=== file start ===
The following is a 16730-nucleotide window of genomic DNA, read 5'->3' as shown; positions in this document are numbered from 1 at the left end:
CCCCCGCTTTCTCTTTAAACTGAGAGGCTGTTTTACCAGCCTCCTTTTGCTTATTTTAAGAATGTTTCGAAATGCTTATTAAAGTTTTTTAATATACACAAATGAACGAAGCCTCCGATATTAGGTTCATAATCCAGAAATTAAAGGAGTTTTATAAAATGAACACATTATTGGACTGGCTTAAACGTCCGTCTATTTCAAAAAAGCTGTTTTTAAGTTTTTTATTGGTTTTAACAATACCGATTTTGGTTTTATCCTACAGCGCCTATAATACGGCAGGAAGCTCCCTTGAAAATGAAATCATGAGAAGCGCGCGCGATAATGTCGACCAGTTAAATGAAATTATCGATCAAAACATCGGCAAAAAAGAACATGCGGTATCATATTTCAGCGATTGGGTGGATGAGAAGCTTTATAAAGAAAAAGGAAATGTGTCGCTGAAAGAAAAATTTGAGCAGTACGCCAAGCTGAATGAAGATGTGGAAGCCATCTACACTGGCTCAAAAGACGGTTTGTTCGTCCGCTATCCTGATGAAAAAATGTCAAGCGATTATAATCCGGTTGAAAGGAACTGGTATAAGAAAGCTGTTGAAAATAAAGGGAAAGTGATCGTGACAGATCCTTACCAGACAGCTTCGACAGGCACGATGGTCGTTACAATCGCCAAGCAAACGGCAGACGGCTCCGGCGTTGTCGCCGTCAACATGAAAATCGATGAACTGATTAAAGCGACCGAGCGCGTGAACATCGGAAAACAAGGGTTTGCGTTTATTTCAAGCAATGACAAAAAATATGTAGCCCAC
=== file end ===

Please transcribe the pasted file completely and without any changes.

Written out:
The following is a 16730-nucleotide window of genomic DNA, read 5'->3' as shown; positions in this document are numbered from 1 at the left end:
CCCCCGCTTTCTCTTTAAACTGAGAGGCTGTTTTACCAGCCTCCTTTTGCTTATTTTAAGAATGTTTCGAAATGCTTATTAAAGTTTTTTAATATACACAAATGAACGAAGCCTCCGATATTAGGTTCATAATCCAGAAATTAAAGGAGTTTTATAAAATGAACACATTATTGGACTGGCTTAAACGTCCGTCTATTTCAAAAAAGCTGTTTTTAAGTTTTTTATTGGTTTTAACAATACCGATTTTGGTTTTATCCTACAGCGCCTATAATACGGCAGGAAGCTCCCTTGAAAATGAAATCATGAGAAGCGCGCGCGATAATGTCGACCAGTTAAATGAAATTATCGATCAAAACATCGGCAAAAAAGAACATGCGGTATCATATTTCAGCGATTGGGTGGATGAGAAGCTTTATAAAGAAAAAGGAAATGTGTCGCTGAAAGAAAAATTTGAGCAGTACGCCAAGCTGAATGAAGATGTGGAAGCCATCTACACTGGCTCAAAAGACGGTTTGTTCGTCCGCTATCCTGATGAAAAAATGTCAAGCGATTATAATCCGGTTGAAAGGAACTGGTATAAGAAAGCTGTTGAAAATAAAGGGAAAGTGATCGTGACAGATCCTTACCAGACAGCTTCGACAGGCACGATGGTCGTTACAATCGCCAAGCAAACGGCAGACGGCTCCGGCGTTGTCGCCGTCAACATGAAAATCGATGAACTGATTAAAGCGACCGAGCGCGTGAACATCGGAAAACAAGGGTTTGCGTTTATTTCAAGCAATGACAAAAAATATGTAGCCCAC